Telehealth has finally overcome a major hurdle for widespread use with the proliferation of mobile tablets and smartphones and the ability to share high resolution photos and videos via low cost communications services throughout most of North America. With parity reimbursement laws in place in 19 states, and a bevy of bipartisan supported telemedicine legislation introduced in this session of Congress, including the proposed Medicare Parity Act of 2014, the financial obstacles relating to payment for telemedicine services are starting to crumble.
The scope of telehealth includes telemedicine services to patients, healthcare provider-to-healthcare provider specialist consultation, and health-related education. Professionals working in the field of telehealth expect it to proliferate in the next few years.The emphasis by the Affordable Care Act to have healthcare providers organize health care teams, technology, and knowledge around patients’ needs to achieve healthcare delivery’s full potential will be a stimulus to its expansion.
The upcoming Health IT Summit sponsored by the Institute for Health Technology Transformation (iHT2) being held August 19-20 at the Seattle Waterfront Marriott includes a panel on the topic of “Extending the Reach of Care through Telehealth." Since December 2013, iHT2 has been in partnership with Healthcare Informatics through HCI’s parent company, the Vendome Group LLC. HCI spoke with three of the panelists about their experiences and perspectives.
Canada spearheaded the pragmatic use of telemedicine in the early 1980s. Standard telephone lines slowly transmitted single video images – or “freeze frame” video – of injured people living in rural villages in Northwest Ontario and on offshore drilling rigs in Newfoundland. Physicians provided desperately needed triage advice and made assessments if evacuation would be need, and if so, at what level of urgency. Since then, every province has utilized telehealth in some capacity.
Trever Strome is an assistant professor in the Department of Emergency Medicine at the University of Manitoba College of Medicine. He also is a process improvement lead in the Emergency Program at the Winnipeg Regional Health Authority (WRHA). In this capacity, he works at identifying ways to leverage technologies to reduce unnecessary emergency department (ED) visits and to improve the efficiency of care for the patients who do present to the ED. This includes investigating how telehealth-related systems can help reduce ED overcrowding and prevent some ED visits altogether.
Approximately 60 percent of Manitoba’s residents--about 700,000--live in greater Winnipeg, according to 2013 estimates from Statistics Canada, with the remainder living in small towns in that vast 250,000-square-mile province. A Manitoba Telehealth network connecting 23 healthcare facilities started in 2002 to provide access to medical specialists to both patients and physicians living and practicing in rural areas.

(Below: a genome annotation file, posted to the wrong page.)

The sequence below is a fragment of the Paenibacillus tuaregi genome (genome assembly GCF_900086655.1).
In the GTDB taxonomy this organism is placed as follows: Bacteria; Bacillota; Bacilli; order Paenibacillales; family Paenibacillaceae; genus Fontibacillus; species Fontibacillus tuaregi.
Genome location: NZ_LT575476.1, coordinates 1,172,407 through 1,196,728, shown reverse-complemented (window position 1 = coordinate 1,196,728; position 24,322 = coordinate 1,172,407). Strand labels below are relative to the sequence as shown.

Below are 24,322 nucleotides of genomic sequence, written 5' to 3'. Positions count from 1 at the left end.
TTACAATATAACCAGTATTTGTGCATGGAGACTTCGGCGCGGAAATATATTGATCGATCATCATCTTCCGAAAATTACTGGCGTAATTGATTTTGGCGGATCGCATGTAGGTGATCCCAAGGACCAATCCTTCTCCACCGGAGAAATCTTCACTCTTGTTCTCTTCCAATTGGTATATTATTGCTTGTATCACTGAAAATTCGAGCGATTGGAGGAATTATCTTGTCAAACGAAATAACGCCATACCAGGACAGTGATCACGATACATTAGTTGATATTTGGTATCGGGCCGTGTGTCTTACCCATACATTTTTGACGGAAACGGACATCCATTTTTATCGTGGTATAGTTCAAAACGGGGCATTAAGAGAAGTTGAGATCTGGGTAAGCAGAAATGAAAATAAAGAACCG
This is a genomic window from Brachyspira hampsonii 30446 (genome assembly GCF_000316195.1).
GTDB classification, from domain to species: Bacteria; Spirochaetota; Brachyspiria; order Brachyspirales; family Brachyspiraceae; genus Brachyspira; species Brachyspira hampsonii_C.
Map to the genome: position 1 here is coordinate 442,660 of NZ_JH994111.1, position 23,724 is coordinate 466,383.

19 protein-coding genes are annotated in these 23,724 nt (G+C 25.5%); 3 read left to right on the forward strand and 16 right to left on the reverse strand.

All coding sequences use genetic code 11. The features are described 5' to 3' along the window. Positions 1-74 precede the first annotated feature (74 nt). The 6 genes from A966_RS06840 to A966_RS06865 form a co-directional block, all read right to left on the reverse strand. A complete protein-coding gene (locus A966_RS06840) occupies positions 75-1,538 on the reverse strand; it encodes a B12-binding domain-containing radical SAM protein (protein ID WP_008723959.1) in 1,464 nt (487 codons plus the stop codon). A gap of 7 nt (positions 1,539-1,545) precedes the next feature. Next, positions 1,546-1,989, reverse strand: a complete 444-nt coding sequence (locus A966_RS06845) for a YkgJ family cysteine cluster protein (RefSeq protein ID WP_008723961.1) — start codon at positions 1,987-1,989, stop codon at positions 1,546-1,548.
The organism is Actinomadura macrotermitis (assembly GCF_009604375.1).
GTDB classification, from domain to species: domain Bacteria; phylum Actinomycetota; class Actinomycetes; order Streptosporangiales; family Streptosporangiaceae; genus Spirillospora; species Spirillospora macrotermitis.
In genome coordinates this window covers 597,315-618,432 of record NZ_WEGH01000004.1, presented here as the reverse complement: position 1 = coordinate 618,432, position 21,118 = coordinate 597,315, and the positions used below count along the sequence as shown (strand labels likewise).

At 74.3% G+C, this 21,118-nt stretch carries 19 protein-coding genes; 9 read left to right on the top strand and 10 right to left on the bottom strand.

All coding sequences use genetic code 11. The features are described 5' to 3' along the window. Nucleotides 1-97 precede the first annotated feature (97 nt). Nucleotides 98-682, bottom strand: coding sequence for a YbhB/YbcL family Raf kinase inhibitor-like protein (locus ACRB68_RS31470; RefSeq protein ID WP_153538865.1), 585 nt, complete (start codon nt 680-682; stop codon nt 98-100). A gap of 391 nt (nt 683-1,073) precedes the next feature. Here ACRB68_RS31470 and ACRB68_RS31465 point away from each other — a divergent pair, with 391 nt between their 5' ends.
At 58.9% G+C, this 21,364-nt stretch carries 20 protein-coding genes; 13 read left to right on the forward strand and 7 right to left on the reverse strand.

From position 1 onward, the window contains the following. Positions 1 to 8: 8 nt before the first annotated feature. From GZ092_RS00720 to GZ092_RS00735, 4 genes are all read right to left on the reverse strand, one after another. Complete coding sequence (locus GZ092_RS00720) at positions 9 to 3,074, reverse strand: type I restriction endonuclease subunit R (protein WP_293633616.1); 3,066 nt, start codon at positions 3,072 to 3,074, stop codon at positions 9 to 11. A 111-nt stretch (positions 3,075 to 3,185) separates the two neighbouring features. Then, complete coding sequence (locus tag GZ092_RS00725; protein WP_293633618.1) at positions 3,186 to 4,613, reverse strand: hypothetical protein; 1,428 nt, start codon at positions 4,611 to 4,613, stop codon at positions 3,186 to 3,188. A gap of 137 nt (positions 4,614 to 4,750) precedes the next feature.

Strome is currently researching ways to use telehealth by the emergency departments of community hospitals outside the Winnipeg region, including investigating ways for these departments to obtain specialist consultations during night and weekend hours. One of the objectives is to be able to minimize the need for costly emergency patient transport to tertiary hospitals.
Questions about when it is appropriate to use telehealth for emergency services today are being seriously evaluated . “We need to make sure that we are doing the right things, the best way for the patient,” Strome says. “Telehealth has a great set of technologies to use, but like any other medical intervention, we need to determine if and what is most appropriate. When implementing any telemedicine application that would be a substitute for an on-site visit to a healthcare provider, it is important to determine in advance if this is comparable to a face-to-face visit. We have done well providing telemedicine services to more remote healthcare centers, but it is important to start quantifying this experience to ensure that patients are receiving the best care possible.”
Pediatric patients living outside the five major cities of Montana are receiving better health care thanks to telemedicine, according to Doris Barta, director of telehealth services in the Partners in Health Telemedicine Network (PHTN) at St. Vincent Healthcare in Billings. She explains that “there are only 17 licensed pediatricians in Montana, all of whom practice in the state’s five largest cities. Children living outside these areas either receive care from primary care physicians and clinical staff working in rural healthcare facilities or travel great distances. In the last few years, we’ve really escalated tele-emergency care provided by pediatric intensivists. We have the only 24/7 staffed pediatric intensive care unit in the state. We believe that sharing this expertise has reduced the number of transfers of pediatric emergency department patients to tertiary hospitals.”
St. Vincent Healthcare also actively uses telemedicine to treat Native American children living on four reservations in the state. The U.S. Indian Health Service (IHS) does not have pediatricians on staff and contracts with St. Vincent to provide them. Pediatrician Dr. Santha M. Chamberlain, M.D. conducts regularly scheduled on-reservation clinics to treat the patients. Hands-on treatment is augmented with regularly scheduled telemedicine appointments. Telemedicine also connects pediatric specialists with these Native American children, as well as with children throughout the state.